Here's something cool: Buffalo Sod is low-maintenance. We don't need to mow it constantly. It keeps well, even if we're a bit lazy with the lawnmower. And it's not just about aesthetics; this grass is a tough cookie. It has strong wear tolerance, so it can handle heavy foot traffic.




Needs less water


Thrives in full and partial sun


Mow it less, still looks great


Stands up to foot traffic

We've also got to talk about its temperature range. It can handle both cool and warm climates, making it a champ across both warm and cool zones.

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And let's not forget its color. We get a beautiful shade of blue-green, unique to the Buffalo variety, giving our lawns a standout appearance. Lastly, it spreads using stolons and therefore, aids in quick recovery from any damage. It's grass that's truly got our back.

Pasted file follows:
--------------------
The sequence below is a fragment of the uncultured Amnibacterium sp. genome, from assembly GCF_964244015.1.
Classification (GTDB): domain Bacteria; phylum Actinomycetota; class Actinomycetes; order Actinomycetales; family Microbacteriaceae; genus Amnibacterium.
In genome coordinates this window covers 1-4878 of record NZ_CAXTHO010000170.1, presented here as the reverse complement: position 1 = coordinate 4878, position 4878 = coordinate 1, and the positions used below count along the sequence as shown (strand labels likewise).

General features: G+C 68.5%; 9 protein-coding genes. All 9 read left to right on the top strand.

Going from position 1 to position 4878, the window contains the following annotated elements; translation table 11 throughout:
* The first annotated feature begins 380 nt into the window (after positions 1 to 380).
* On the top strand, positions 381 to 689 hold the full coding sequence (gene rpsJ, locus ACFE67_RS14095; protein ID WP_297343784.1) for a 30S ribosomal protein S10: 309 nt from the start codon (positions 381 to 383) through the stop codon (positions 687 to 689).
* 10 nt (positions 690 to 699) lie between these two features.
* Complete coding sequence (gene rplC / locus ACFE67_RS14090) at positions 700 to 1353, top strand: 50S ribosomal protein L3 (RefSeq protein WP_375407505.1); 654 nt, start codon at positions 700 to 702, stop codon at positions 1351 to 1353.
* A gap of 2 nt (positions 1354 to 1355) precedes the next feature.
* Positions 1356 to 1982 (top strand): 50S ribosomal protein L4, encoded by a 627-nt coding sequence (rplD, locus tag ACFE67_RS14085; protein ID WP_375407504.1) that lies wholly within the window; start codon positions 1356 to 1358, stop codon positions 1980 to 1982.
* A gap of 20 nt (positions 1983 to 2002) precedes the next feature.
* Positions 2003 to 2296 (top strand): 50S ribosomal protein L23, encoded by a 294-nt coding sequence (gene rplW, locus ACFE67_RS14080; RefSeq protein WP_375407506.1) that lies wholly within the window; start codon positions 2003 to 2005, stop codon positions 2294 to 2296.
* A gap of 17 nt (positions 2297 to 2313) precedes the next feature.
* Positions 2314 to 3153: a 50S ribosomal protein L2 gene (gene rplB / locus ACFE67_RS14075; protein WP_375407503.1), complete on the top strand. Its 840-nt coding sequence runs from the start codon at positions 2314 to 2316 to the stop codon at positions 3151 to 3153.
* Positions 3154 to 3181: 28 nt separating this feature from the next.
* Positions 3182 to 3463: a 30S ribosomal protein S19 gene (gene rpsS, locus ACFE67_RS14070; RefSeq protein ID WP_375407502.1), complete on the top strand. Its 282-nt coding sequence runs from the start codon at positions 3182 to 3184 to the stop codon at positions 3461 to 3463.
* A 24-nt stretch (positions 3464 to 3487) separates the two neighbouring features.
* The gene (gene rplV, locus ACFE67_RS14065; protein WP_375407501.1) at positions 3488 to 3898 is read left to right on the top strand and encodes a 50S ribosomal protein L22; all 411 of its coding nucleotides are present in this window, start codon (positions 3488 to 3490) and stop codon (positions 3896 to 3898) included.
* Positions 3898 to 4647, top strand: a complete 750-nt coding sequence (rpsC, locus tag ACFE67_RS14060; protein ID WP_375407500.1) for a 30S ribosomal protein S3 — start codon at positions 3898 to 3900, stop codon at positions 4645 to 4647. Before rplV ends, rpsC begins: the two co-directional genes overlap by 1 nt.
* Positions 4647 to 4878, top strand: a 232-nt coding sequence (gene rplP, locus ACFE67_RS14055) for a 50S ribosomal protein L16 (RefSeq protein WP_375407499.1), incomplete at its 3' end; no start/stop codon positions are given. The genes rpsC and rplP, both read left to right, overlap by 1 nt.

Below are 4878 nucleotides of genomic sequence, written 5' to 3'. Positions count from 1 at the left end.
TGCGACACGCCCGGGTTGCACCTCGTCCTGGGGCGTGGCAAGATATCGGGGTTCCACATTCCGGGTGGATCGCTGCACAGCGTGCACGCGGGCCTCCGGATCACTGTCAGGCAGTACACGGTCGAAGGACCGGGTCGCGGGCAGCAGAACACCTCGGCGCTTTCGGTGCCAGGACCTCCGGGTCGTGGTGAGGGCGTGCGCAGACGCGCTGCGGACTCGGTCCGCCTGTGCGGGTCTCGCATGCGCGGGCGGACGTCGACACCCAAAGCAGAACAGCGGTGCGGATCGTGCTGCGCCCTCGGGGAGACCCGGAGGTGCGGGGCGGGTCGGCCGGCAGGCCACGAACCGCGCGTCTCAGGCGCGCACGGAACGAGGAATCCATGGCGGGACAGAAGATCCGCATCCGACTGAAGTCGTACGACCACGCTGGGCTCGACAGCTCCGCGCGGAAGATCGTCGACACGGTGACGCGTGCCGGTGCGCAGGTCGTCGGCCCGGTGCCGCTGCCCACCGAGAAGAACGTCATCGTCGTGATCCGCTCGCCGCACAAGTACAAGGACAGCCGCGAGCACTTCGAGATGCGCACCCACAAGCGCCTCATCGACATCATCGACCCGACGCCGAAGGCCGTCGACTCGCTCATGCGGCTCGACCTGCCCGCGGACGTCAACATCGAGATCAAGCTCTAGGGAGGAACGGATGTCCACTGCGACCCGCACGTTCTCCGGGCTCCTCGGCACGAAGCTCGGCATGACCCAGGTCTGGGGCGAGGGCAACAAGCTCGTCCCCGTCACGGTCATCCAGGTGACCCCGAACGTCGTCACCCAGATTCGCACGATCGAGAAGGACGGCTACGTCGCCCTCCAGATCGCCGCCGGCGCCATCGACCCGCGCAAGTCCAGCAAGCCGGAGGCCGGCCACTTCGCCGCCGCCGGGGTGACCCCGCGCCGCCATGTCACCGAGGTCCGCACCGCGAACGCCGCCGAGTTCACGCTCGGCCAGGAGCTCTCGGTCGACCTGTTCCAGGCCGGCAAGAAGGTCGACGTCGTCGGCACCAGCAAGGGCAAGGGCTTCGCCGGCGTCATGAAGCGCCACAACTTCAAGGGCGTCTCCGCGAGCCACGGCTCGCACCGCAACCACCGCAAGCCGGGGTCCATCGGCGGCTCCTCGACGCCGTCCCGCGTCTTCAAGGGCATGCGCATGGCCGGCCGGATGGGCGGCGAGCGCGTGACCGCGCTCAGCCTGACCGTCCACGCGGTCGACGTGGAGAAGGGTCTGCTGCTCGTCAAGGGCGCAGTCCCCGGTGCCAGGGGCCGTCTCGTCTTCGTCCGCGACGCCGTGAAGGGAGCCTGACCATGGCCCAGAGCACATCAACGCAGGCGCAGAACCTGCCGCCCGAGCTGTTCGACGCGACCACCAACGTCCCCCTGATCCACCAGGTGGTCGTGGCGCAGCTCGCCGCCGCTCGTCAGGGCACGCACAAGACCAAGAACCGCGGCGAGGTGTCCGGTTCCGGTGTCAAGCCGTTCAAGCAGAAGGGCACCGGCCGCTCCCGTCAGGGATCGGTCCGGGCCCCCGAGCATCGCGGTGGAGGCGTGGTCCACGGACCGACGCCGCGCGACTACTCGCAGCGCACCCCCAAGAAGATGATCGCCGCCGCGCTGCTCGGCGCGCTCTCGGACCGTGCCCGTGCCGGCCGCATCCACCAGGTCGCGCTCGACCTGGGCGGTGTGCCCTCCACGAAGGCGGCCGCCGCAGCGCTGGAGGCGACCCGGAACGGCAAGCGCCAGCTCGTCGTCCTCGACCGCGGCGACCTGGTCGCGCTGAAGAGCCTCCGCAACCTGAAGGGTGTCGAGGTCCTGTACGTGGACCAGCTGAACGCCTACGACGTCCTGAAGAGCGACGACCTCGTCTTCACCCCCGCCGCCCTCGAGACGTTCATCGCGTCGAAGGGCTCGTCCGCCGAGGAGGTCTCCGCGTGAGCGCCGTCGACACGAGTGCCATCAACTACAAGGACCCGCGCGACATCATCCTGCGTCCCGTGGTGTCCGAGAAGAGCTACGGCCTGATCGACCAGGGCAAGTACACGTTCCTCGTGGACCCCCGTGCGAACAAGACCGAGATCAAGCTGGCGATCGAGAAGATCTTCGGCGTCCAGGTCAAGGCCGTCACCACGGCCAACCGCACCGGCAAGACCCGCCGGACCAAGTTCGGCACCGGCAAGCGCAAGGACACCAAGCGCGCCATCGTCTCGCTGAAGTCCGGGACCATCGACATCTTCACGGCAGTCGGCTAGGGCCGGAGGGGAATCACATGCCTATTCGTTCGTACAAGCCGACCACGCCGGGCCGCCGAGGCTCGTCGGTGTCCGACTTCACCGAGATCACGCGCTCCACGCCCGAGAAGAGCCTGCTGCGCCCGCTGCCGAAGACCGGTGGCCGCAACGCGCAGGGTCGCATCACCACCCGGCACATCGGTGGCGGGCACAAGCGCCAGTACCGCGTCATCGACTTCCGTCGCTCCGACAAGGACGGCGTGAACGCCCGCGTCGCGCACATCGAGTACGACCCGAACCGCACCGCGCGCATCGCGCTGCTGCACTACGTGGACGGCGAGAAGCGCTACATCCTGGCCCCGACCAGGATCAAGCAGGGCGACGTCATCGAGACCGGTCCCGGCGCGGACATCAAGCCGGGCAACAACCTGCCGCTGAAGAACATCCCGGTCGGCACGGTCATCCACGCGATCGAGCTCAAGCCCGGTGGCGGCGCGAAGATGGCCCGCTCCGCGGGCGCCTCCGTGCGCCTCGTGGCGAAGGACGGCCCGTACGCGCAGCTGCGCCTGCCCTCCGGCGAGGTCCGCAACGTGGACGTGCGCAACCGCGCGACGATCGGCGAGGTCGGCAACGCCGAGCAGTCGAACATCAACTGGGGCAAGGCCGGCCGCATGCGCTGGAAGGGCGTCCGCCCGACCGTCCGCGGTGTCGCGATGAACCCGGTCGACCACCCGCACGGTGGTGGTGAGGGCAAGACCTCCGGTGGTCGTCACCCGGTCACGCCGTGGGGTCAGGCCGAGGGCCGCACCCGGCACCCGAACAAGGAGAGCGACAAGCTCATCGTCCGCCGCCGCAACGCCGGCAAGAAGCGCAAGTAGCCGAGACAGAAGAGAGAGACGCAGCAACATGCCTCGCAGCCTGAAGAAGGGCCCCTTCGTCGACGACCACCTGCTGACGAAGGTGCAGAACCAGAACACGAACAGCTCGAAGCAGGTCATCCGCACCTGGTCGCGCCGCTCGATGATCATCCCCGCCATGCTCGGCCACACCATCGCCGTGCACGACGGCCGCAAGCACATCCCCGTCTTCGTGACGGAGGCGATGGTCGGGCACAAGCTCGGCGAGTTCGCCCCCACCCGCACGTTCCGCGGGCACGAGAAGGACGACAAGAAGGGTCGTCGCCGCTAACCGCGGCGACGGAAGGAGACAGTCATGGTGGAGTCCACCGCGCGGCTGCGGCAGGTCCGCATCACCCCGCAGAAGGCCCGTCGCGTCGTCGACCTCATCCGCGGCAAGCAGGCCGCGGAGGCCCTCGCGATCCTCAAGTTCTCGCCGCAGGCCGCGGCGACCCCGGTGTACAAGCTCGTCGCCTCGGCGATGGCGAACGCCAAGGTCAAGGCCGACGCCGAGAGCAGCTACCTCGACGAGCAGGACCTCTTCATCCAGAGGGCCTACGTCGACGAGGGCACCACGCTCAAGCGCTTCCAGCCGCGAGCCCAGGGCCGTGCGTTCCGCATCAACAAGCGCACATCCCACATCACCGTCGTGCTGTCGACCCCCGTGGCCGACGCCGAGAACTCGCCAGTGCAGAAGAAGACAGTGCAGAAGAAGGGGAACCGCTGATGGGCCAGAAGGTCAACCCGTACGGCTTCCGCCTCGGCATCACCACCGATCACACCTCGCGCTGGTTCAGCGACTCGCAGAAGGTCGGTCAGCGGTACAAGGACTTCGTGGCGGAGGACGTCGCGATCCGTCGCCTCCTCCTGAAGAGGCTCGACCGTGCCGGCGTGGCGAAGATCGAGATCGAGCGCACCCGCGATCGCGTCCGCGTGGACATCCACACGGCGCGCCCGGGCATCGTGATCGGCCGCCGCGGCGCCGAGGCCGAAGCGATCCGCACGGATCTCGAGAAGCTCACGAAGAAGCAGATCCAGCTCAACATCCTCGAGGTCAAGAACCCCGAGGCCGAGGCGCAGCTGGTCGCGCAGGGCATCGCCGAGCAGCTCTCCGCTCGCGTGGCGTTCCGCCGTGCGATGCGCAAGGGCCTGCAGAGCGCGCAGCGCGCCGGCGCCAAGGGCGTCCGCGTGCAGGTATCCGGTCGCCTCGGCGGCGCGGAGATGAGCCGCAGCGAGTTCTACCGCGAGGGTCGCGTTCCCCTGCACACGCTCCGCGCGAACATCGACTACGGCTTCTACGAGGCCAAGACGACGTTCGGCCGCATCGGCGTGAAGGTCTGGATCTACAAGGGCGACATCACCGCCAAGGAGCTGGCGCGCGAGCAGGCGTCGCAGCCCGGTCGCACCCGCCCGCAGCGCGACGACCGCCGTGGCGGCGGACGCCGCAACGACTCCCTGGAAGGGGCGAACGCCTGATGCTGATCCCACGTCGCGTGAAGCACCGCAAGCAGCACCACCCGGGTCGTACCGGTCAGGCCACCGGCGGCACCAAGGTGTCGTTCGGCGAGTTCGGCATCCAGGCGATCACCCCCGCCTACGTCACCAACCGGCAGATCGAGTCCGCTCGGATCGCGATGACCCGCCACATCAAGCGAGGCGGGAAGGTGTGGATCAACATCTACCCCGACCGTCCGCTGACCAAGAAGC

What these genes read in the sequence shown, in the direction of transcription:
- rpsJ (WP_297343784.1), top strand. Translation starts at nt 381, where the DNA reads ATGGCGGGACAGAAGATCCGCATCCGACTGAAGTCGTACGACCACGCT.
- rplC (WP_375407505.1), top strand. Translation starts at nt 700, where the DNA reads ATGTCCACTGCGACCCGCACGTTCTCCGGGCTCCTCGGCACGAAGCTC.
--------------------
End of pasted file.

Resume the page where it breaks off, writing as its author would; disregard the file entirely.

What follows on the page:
When to Lay Buffalo Sod

Timing is everything when laying buffalo sod. Let's make sure you do it right by checking soil and light conditions, so your sod turns into a lush lawn.

Soil Conditions

Before we lay the sod, it's important to make sure the soil is ready. The best soil temperature for laying buffalo sod is consistently above 55 degrees Fahrenheit. This warmth ensures the roots can establish themselves.

  • Moisture Level: The soil should be moist, but not soggy.

  • Preparation: It needs to be tilled to a depth of 4 to 6 inches.

  • Nutrients: Conduct a soil test. Our sod thrives with a pH between 6 and 7.5.

Light Conditions

Buffalo sod loves sunlight, but it can handle some shade too. When checking light conditions, here’s what we need to consider: